February 7, 2014 - Museu d'Art Contemporani de Barcelona (MACBA) - Motor of Modernity. Grup R. Architecture, Art and Design
February 7, 2014

Motor of Modernity. Grup R. Architecture, Art and Design

Editorial Gustavo Gili. Barcelona. Francesc Bassó; Joaquim Gili 1954-1961. Photo: Francesc Català-Roca. © Fons Fotogràfic F. Català-Roca—Arxiu Fotogràfic de l’Arxiu Històric del Collegi d’Arquitectes de Catalunya.

Motor of Modernity. Grup R. Architecture, Art and Design
5 February–24 June 2014

Museu d’Art Contemporani de Barcelona
Plaça dels Àngels, 1
08001 Barcelona
Hours: Monday, Wednesday–Friday 11am–7:30pm,
Saturdays 10am–9pm, Sundays and public holidays 10am–3pm

@MACBA_Barcelona #grupR

The exhibition Motor of Modernity. Grup R. Architecture, Art and Design analyses the impact and shock generated in Barcelona by the presence of Grup R when they became a catalyst in both Catalan architecture and aesthetic culture for the recovery of a lost modernity in the years after the Civil War. The group countered the official styles with other resources, and astutely assimilated European architectural trends. But when they reached it, the consensus represented by the CIAM (International Congress of Modern Architecture), directed by Le Corbusier, was already out of favour for the young architects of Team X, whom Grup R saw as models. Individualism became the norm in Europe and as a consequence the group disbanded in 1961.

Architects, organisers of exhibitions and lectures, the members of Grup R achieved a synthesis between architecture, art and design in the dark decades of the Franco regime in the postwar years. The group represented a major impetus to ideas of modernity, providing a sensible, coherent and ongoing programme in our country.

The forties in Spain were characterised by the rejection of rationalist architecture, considered ‘red,’ and the search for an ‘Empire’ style, in imitation of the German Third Reich. On the one hand, the capital, Madrid, found a role model in the classicism and historicism of the Escorial and Valle de los Caídos. On the other, the rebuilding of the town of Brunete became an example of the pastiche of the popular and classical that dominated fascist architecture and art.

In Barcelona, the journal AC. Documentos de Actividad Contemporánea, published by the GATEPAC from 1931 to 1937, covered issues such as Mediterranean architecture and its relationship with Europe since the modern movement. Its subscribers included the then students Francesc Mitjans, Josep Maria Sostres and other architects born in the first decades of the twentieth century.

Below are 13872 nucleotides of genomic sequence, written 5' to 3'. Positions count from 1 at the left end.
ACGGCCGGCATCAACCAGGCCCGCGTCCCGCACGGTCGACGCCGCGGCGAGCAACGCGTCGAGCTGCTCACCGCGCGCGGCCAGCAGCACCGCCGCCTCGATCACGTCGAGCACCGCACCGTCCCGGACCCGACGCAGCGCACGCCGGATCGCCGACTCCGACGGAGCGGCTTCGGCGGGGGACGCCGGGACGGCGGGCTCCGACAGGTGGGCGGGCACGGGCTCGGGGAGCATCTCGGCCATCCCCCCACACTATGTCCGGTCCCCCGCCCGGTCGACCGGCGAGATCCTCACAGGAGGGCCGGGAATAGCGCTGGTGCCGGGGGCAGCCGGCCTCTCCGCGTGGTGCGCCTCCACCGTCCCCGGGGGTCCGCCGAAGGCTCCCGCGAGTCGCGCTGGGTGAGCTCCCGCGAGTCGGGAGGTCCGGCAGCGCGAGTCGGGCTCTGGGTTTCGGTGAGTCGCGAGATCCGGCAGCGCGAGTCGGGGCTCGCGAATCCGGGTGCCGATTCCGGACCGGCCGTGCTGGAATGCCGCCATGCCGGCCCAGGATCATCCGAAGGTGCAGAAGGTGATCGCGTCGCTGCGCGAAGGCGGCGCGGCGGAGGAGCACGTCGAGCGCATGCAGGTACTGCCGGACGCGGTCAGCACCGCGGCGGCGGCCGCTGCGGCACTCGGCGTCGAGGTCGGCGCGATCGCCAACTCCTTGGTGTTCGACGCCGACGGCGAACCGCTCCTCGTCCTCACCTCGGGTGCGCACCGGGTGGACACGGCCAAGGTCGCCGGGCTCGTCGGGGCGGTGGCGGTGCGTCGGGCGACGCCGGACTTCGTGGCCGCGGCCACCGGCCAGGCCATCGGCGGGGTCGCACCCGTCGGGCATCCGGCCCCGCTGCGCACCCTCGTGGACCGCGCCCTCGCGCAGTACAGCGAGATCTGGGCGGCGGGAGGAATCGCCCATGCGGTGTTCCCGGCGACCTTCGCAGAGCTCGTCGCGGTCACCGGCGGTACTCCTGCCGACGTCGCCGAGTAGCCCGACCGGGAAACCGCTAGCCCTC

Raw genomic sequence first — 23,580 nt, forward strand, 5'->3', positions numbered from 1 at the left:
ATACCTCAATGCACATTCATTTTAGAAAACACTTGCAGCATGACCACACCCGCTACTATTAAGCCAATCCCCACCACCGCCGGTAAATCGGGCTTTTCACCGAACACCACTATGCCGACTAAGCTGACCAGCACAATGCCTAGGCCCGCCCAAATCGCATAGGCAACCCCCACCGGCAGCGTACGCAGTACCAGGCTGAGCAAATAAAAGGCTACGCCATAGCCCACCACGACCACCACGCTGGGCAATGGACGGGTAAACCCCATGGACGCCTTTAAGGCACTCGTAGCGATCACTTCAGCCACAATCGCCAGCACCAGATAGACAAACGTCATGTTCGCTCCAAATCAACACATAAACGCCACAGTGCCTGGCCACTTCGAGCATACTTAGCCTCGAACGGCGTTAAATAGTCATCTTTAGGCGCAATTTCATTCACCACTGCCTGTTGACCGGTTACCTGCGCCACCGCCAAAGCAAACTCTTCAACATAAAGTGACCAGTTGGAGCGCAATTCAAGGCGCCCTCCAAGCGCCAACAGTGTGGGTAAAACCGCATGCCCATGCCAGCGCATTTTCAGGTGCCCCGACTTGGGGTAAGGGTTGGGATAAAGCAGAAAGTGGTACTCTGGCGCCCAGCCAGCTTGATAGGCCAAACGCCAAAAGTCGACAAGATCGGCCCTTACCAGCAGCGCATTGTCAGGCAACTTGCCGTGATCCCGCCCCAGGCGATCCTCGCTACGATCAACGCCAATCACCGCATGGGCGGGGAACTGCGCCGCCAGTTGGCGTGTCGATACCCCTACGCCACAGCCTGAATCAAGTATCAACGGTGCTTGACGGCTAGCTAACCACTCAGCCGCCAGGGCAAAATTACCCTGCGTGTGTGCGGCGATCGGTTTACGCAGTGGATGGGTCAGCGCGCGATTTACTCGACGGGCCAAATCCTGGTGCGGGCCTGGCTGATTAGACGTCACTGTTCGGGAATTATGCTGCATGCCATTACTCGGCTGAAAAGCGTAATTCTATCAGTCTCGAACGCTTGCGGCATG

In 1949, for the first time, the National Assembly of Architects was not held in Madrid, but in Barcelona, Palma de Mallorca and Valencia. On this occasion, an exhibition of Ibero-American architecture was organised in Barcelona’s Saló del Tinell, attended by many contemporary architects from Brazil, Dominican Republic, Peru, Uruguay and Chile. The event was an opportunity to approach the problems of contemporary architecture. On visiting the exhibition, the invited architect Gio Ponti discovered the work of José Antonio Coderch and proposed him as curator of the Spanish Pavilion at the 1951 Milan Triennale. This initiated the international contacts that led Coderch to take part in the meetings of Team X, while consecrating him nationally as an architect of reference for the new generations.

The Assembly also provided the first contact for young architects around the figure of Francesc Mitjans. Antoni de Moragas, Antoni Perpinyà, Josep Antoni Balcells, Josep Maria Sostres and Ramon Tort, along with Mitjans, came together to participate in a competition designed to solve the problem of affordable housing in Barcelona, sponsored by the Colegio de Arquitectos. They won the competition and prompted the City Council and other government agencies to put in place, in the fifties, the creation of tower blocks such as those built on the occasion of the 1952 Eucharistic Congress and later the Montbau housing estates.

The competition resulted in the formation in 1951 of the Grup R, consisting of Antoni de Moragas, Josep Maria Sostres, Oriol Bohigas, Josep Maria Martorell, Joaquim Gili and Josep Pratmarsó, together with José Antonio Coderch and Manuel Valls. Later came Manuel Ribas, Josep Antoni Balcells, Francesc Bassó, Guillermo Giráldez, Pau Monguió and Francesc Vayreda.

In parallel with the exhibition programme they organised seminars on economics, sociology and town planning and, more importantly, positioned themselves in the organs of opinion of Catalan architecture, design and culture: the Journal Cuadernos de Arquitectura, the governing body of the Colegio de Arquitectos and the FAD. 

Far from conveying the idea of a closed club that embodied modernity, this exhibition shows how Grup R, through the occupation of the centres of opinion and the use of the media, journals and prizes, created a web of influences that would eventually determine the modern style.

Curator: Fernando Marzá
Exhibition co-organised with the Col·legi d’Arquitectes de Catalunya (COAC) and produced by the Museu d’Art Contemporani de Barcelona (MACBA).

Daily guided tours
(included in the admission fee)


MACBA presents Motor of Modernity. Grup R. Architecture, Art and Design
Museu d'Art Contemporani de Barcelona (MACBA)
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